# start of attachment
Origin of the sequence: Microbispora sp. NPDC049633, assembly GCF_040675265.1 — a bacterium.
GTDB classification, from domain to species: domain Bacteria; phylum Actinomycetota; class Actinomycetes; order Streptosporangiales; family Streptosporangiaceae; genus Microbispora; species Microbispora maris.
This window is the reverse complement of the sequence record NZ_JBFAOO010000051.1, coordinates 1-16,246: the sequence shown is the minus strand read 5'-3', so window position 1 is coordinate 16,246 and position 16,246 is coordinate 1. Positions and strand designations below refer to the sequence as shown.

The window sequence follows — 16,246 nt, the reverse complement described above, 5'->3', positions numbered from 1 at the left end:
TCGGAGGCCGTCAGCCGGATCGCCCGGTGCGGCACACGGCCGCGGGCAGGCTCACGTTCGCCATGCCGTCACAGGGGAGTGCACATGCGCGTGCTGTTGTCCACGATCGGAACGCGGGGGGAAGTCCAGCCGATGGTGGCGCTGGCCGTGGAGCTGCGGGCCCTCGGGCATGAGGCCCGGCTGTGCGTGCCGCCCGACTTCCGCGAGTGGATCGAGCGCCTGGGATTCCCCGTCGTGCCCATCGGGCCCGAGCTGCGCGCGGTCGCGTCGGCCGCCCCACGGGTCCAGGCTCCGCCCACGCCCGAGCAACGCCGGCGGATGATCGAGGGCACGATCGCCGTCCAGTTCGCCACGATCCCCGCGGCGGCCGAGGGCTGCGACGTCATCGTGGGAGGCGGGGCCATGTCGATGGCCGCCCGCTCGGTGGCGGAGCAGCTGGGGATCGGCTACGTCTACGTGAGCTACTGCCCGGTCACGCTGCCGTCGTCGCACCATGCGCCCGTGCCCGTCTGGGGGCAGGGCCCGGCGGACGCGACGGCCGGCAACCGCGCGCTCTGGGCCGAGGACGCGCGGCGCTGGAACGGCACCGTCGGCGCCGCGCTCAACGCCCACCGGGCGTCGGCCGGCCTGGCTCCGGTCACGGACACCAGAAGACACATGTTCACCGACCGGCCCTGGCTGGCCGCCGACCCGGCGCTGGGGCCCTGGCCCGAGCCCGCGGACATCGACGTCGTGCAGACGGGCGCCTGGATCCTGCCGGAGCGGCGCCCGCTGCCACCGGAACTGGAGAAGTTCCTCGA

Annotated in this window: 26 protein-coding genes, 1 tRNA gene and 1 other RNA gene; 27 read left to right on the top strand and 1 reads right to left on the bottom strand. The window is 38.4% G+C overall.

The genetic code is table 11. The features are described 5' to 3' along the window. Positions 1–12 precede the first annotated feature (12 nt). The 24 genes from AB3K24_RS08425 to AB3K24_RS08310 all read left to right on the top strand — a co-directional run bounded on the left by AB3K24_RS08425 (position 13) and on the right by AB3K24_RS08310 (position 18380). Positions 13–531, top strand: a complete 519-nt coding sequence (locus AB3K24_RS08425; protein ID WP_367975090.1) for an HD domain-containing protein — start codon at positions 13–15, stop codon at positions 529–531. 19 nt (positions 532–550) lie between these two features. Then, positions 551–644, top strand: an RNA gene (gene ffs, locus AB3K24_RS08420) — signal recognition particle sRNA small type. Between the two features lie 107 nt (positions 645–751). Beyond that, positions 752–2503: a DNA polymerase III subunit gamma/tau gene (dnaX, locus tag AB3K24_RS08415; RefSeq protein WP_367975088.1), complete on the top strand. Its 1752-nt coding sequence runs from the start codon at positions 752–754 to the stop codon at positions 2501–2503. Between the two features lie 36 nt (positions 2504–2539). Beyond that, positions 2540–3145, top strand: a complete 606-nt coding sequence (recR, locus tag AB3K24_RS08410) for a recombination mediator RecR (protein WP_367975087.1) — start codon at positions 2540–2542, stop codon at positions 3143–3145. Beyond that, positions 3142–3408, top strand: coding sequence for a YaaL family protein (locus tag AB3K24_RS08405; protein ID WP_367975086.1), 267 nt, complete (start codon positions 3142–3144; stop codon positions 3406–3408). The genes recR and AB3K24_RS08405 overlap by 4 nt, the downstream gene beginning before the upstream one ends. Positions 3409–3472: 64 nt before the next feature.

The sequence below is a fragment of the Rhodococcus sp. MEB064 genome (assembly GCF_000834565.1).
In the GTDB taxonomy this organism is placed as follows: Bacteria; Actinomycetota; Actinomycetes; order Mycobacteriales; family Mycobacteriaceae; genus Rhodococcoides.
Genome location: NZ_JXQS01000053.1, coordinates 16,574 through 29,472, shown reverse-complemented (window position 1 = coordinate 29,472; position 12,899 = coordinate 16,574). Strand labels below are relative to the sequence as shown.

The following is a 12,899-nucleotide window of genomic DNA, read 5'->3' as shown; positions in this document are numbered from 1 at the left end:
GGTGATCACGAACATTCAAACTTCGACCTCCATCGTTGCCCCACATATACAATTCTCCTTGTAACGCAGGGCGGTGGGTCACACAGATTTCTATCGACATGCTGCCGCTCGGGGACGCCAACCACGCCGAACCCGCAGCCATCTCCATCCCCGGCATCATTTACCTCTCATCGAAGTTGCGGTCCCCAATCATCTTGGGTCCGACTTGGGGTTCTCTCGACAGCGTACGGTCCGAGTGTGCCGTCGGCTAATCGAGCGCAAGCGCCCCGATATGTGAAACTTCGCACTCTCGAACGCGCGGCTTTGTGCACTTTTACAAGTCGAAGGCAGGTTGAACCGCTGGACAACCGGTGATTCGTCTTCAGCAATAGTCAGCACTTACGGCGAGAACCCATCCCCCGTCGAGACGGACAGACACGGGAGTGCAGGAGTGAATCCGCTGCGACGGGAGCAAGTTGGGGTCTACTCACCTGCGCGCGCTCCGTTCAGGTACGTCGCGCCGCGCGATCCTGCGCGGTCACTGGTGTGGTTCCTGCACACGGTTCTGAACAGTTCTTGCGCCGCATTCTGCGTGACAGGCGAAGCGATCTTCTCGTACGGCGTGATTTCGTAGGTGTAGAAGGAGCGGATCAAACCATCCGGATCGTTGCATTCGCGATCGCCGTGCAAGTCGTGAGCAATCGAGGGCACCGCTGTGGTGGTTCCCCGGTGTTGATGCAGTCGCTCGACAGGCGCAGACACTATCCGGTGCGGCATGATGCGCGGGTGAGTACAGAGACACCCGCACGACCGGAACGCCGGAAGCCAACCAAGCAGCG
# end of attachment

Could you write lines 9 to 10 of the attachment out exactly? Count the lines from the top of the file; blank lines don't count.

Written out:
In the GTDB taxonomy this organism is placed as follows: Bacteria; Actinomycetota; Actinomycetes; order Mycobacteriales; family Mycobacteriaceae; genus Rhodococcoides.
Genome location: NZ_JXQS01000053.1, coordinates 16,574 through 29,472, shown reverse-complemented (window position 1 = coordinate 29,472; position 12,899 = coordinate 16,574). Strand labels below are relative to the sequence as shown.